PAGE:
I first met Bruce Beal, Local 220’s recording secretary and a member of its executive board at an AFL-CIO meeting in Albany, NY, last week. (Full disclosure: I’m president of the Writers Guild of America, East, a union affiliated with the AFL-CIO.) We caught up again on the phone, just as he and fellow strikers were seeing off a delegation of members headed out to an informational picket at a Dr. Pepper Snapple facility in Illinois.

Beal said he and the other union workers were shocked when DPS — despite a profit of $555 million on sales of $5.5 billion last year — demanded massive contract concessions; among them, slashing wages by $1.50 an hour, the elimination of pensions for new employees, a 20 percent reduction in their 401K’s and a change in their health plan Beal says would force members to pay out of pocket an additional $6000-8000 a year.

In an official statement playing on the region’s economic hardship, the company declared that, “DPS workers in Williamson enjoy significantly higher wages than the typical manufacturing employee in Western New York… As a public company, Dr. Pepper Snapple Group has a fiduciary responsibility to operate in the best interests of all of its constituents, recognizing that a profitable business attracts investment, generates jobs and builds communities.”

Bruce Beal dismissed the DPS argument as “a line of bull… They don’t give a rip about their employees, just lining their pockets is all they’re concerned with.” He points to Larry Young, the company’s CEO, whose salary has risen 113 percent over the last three years to $6.5 million, and says that workers were told that they were nothing more than a “commodity, like soybeans… When we talked about how the company’s demands would cause our members to lose their homes or have their cars repossessed, they looked right at us and said, ‘You are living beyond your means.’”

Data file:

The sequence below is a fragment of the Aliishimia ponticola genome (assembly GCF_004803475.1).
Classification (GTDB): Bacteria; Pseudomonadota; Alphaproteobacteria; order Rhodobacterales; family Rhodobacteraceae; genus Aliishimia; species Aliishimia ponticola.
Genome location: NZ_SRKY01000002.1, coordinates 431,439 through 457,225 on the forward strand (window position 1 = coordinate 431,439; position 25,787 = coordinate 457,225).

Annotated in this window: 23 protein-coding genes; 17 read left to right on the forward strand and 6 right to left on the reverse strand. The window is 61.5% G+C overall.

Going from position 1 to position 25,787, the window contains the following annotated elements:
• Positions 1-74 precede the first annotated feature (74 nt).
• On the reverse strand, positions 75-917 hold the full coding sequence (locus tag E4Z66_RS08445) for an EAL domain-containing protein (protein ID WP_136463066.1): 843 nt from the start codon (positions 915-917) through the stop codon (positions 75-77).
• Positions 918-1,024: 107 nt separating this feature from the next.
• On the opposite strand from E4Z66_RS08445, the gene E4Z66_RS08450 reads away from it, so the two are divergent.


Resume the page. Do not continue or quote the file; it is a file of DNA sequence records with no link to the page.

Beal says the union has heard that other profitable businesses are discussing the strike and saying that if DPS wins, they, too, will demand massive concessions. But as Local 220’s president Mike LeBerth told The New York Times, “Corporate America is making tons of money — this company is a good example of that. So why do they want to drive down our wages and hurt our community? This whole economy is driven by consumer spending, so how are we supposed to keep the economy going when they take away money from the people who are doing the spending?”

Trucks will now be pulling up to the Mott’s factory gate with this year’s crop. Jim Allen, president of the New York Apple Association, said its members will have to cross the picket line: “When apples are ripe, they have to be harvested, and growers will be delivering this year’s apple crop to the Mott’s plant as usual… It is not done as a sign of support or a gesture of disrespect to either side.”

According to Bruce Beal, “Our fight is with the company and not with the farmers. They have to make a living, too.” He urged anyone interested to go the strikers website,, for more information or to contribute to their Hardship Fund. Others have suggested a boycott of all of the Dr. Pepper Snapple Group’s products, which also include 7 Up, Hawaiian Punch and Canada Dry.

Meanwhile, DPS refuses to come back to the bargaining table and on Monday, August 30, the workers will mark Day 100 of their strike. Maybe they can get the singing apples from those vintage TV commercials to change their tune and learn some good old-fashioned labor songs. Like the one that asks, “Which Side Are You On?”


Michael Winship is president of the Writers Guild of America, East, and senior writer at Public Affairs Television in New York City.

You take the good, you take the bad…

One of the things I enjoy most about the industry in which I work is the camaraderie. I have friends, and not just the Facebook kind, with whom I have stayed in touch over the years. Many of them were co-workers of mine, which makes me believe there is something inherently social about the television-news business.

Having not worked in any other field, I can only guess that the amount of imbibing done by news employees tops most others’. In my 20’s, so many nights after the 11 o’clock news were spent at local watering holes, where we would expound upon the day’s events. It is a practice that continued well into my 30’s and pretty much to this day. Conversations went something like this: “I can’t believe I saw that dead guy in the street” or “Can you believe the director punched up that camera at that exact moment?” Much laughter would follow one of these two comments, and it was usually the first.